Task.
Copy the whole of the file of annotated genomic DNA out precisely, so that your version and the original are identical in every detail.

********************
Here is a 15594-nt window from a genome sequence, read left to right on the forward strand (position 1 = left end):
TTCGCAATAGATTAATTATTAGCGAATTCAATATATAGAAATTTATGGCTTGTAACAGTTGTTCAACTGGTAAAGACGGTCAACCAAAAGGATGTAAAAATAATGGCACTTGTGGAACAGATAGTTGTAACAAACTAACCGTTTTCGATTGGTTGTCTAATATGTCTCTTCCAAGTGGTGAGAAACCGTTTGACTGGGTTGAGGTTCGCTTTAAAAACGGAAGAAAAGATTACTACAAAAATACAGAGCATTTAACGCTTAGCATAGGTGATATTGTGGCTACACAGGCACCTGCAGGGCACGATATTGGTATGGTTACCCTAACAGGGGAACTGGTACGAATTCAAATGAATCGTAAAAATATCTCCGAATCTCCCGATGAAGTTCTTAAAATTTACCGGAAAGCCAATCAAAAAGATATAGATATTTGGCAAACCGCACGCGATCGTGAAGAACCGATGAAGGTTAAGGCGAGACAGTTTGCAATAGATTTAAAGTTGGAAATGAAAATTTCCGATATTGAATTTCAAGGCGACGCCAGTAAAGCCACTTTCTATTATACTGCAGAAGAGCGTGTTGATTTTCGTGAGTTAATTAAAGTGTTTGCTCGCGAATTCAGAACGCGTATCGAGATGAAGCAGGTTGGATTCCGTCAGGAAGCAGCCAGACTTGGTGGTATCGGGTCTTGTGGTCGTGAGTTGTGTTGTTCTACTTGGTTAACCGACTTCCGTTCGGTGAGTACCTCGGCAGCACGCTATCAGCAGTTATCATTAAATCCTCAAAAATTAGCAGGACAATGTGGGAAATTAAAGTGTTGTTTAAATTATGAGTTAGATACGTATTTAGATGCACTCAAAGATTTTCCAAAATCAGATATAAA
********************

Here is a 15594-nt window from a genome sequence, read left to right on the forward strand (position 1 = left end):
TTCGCAATAGATTAATTATTAGCGAATTCAATATATAGAAATTTATGGCTTGTAACAGTTGTTCAACTGGTAAAGACGGTCAACCAAAAGGATGTAAAAATAATGGCACTTGTGGAACAGATAGTTGTAACAAACTAACCGTTTTCGATTGGTTGTCTAATATGTCTCTTCCAAGTGGTGAGAAACCGTTTGACTGGGTTGAGGTTCGCTTTAAAAACGGAAGAAAAGATTACTACAAAAATACAGAGCATTTAACGCTTAGCATAGGTGATATTGTGGCTACACAGGCACCTGCAGGGCACGATATTGGTATGGTTACCCTAACAGGGGAACTGGTACGAATTCAAATGAATCGTAAAAATATCTCCGAATCTCCCGATGAAGTTCTTAAAATTTACCGGAAAGCCAATCAAAAAGATATAGATATTTGGCAAACCGCACGCGATCGTGAAGAACCGATGAAGGTTAAGGCGAGACAGTTTGCAATAGATTTAAAGTTGGAAATGAAAATTTCCGATATTGAATTTCAAGGCGACGCCAGTAAAGCCACTTTCTATTATACTGCAGAAGAGCGTGTTGATTTTCGTGAGTTAATTAAAGTGTTTGCTCGCGAATTCAGAACGCGTATCGAGATGAAGCAGGTTGGATTCCGTCAGGAAGCAGCCAGACTTGGTGGTATCGGGTCTTGTGGTCGTGAGTTGTGTTGTTCTACTTGGTTAACCGACTTCCGTTCGGTGAGTACCTCGGCAGCACGCTATCAGCAGTTATCATTAAATCCTCAAAAATTAGCAGGACAATGTGGGAAATTAAAGTGTTGTTTAAATTATGAGTTAGATACGTATTTAGATGCACTCAAAGATTTTCCAAAATCAGATATAAA